Every good filmmaker knows that black-and-white photography equals instant surrealism, as long as that's what you're aiming for. That is what Roman Polanski was aiming for when he made "Repulsion", which is shot in those gloriously dream-like (or nightmarish) two colors. It's one of the director's best films, if not only for the memorable surrealistic scenes. It's a horror film, a thriller, a psychological drama, and even a bit of a tragedy, all rolled up into one. Some will call it a mess; I call it a work of art.
If this is a horror film, then it's a really, really good one. But then again, I'm not so sure that one could call it a film of such a genre, even though it does have its share of frightening and nightmarish surrealistic imagery and situations. It is an honest depiction of madness, and it inspired many films to follow. Polanski's follow-up to "Knife in the Water" could not have been more controversial, more darkly beautiful, or more mysterious and wondrously dreadful. This film is not pleasant, and instead, it's actually quite "unpleasant". To call it "anti-entertainment" would come off as insulting, while calling the film "entertaining" would be a tad misleading, on my part.
Did I say "madness"? The film is about a shy woman named Carole. She is so shy that she hasn't even approached romance or sexual pleasures, and she's "of age". Her sister is her polar opposite, and often times scores big when it comes to men. Perhaps "romance" is not a word that Carole finds particularly fascinating, but when a man expresses interest in her, this kind of gets her blood pumping. Initially, I'd say this in a good way, but as the plot thickens, we see that everything just isn't "alright" with poor Carole.
In fact, she's going completely bonkers. When her sister leaves her alone for a couple of days, Carole is tortured by psychological images of sexuality, rape, and violence. Carole is raped, and she murders, whilst hallucinating such things; and the film then becomes a surrealistic nightmare. Thanks to a lack of music (for the most part, at least) and a lot of genuine atmospheric chills, this film does indeed get the job done when it comes to complex story-telling involving a duel with the human mind. As far as those films go, this one's a classic.
Horror movies, and I'm not saying that "Repulsion" is one, need a character. Yes; just one. Not a lot, because too often do horror films try to balance multiple people, and too often do they fail. The character, Carole, is played by Catherine Deneuve. Now, what's special and haunting about this performance is that fact that somehow, Deneuve finds a way to get under your skin. She brings a seemingly impossible amount of claustrophobic tension to this film with her chilling looks, actions, and voice. And all-around, this film is just freaky. There's a memorable scene in which Carole is running through the house, while hands are coming out of cracks which have formed in the walls. Of course, this is a hallucination, and of course, it's down-right brilliant. The cinematography is spell-binding; and even more fascinating is the stuff that it's capturing. I kid you not; "Repulsion" is masterful filmmaking from a master filmmaker, he being Roman Polanski. Controversial not only for his films, but also for his life, Polanski will be remembered; for the better or for the worst. This is one of his best films. Polanski has a knack for chills, spills, and thrills. So does "Repulsion". And that's what I love about it.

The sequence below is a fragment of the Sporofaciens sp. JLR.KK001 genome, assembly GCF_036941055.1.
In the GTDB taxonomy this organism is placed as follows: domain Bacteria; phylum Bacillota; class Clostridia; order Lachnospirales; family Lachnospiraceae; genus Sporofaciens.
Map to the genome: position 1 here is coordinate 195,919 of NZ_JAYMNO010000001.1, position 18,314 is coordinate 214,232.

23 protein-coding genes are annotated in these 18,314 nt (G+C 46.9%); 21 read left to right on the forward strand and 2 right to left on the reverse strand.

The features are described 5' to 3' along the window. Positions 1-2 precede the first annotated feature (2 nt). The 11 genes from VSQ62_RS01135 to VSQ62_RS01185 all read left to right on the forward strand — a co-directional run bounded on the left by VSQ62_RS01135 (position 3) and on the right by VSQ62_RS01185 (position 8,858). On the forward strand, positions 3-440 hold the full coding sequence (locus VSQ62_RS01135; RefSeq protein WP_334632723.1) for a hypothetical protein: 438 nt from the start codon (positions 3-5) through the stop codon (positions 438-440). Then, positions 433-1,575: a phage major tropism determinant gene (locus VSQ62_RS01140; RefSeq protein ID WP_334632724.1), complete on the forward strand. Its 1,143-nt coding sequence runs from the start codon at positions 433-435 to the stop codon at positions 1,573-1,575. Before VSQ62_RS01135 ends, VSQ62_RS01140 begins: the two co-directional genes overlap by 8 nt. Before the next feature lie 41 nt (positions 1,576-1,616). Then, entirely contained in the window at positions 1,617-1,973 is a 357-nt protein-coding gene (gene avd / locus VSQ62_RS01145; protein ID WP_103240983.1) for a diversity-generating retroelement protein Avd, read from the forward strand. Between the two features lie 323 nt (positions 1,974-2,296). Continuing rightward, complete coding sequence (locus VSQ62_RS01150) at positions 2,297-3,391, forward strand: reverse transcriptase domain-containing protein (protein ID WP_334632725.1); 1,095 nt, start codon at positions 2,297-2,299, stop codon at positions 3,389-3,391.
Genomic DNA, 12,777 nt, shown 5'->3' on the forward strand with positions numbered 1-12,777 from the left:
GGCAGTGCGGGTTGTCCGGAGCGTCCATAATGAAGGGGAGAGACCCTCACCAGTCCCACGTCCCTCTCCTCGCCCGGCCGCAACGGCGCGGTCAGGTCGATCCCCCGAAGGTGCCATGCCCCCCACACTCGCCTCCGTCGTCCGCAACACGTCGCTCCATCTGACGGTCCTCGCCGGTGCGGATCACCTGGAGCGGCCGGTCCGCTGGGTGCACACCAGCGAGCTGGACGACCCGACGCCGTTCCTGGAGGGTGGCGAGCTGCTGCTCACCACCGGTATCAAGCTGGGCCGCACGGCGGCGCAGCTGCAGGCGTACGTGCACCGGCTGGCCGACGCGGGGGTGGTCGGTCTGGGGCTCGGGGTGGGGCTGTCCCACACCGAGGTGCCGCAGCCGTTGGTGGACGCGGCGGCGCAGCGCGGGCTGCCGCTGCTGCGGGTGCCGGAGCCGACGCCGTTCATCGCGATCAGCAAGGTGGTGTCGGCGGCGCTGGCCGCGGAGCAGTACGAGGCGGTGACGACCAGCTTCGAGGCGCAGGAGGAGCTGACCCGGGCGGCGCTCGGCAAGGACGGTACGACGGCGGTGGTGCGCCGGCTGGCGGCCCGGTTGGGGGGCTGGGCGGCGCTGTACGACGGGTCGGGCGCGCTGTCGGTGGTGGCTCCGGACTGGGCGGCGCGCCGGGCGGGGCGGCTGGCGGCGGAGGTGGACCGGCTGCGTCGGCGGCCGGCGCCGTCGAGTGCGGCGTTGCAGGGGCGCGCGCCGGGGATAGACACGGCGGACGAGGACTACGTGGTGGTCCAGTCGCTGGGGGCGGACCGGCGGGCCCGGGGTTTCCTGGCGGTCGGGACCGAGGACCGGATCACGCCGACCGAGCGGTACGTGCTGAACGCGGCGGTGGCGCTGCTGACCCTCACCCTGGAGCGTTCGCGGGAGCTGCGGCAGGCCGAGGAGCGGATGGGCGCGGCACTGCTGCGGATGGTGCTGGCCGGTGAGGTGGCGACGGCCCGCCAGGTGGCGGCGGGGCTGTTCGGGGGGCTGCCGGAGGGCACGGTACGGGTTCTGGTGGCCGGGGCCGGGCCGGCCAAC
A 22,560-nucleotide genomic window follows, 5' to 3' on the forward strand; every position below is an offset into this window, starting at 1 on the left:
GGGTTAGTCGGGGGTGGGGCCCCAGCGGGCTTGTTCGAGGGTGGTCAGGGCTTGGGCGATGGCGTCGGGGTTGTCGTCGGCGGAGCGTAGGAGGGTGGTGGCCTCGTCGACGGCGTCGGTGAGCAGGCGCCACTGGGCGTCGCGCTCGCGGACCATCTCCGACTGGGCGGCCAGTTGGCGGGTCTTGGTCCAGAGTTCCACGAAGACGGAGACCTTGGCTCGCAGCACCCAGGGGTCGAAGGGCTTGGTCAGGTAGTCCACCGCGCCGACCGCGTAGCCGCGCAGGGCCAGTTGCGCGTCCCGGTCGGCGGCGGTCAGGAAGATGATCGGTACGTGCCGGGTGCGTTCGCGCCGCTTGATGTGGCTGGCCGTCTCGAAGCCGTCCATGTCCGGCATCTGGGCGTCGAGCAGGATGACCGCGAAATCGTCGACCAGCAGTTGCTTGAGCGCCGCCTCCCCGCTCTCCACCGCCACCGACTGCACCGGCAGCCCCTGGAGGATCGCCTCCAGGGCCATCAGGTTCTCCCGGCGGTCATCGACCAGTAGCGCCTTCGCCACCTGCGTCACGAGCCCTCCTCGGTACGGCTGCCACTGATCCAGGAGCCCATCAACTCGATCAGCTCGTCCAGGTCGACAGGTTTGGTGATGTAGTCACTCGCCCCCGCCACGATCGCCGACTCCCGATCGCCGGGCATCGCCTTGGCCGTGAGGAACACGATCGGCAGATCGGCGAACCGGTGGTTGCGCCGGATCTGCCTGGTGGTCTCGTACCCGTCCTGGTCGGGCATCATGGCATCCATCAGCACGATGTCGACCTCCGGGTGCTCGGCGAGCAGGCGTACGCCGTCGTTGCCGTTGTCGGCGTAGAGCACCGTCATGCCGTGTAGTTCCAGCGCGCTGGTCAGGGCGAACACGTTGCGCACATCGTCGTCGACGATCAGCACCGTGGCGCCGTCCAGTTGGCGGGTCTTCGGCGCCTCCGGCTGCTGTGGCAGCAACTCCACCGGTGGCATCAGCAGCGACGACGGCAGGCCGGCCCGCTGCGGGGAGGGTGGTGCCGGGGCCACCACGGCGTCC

*Fun Fact, for all you "Black Swan" fans: this films served as inspiration for Aronofsky's film, an so did the ballet-themed film, "The Red Shoes".
1963 French made Black and white Roman Polanski film with a very young Catherine Deneuve; this was Polanski's first English speaking film, and an exceptional thriller for its time. Transfer from older B&W film to DVD is probably about as good as it could get, the sound and film being poor in the original film, there wasn't much to work with and I believe it was cleaned up as best it could be. No extras and no subtitles available, only the movie and a scene selection. Carol (Deneuve) … more
Even on her good days, Carol lives on the edge of sanity; she stares endlessly at sidewalks cracks, feels things crawling on her body, and doesn't respond to people. And when her sister leaves her alone for two weeks, Carol loses her grip on reality completely. Roman Polanski's first English language film is almost a silent movie with just a bit of dialogue. The action is mostly in Carol's mind as she sees, hears, and feels things that go bump in the night, fears many have … more
It's very likely that the only kind of reviews I'll ever post here are movie reviews. I'm very passionate about film; and at this point, it pretty much controls my life. Film gives us a purpose; … more
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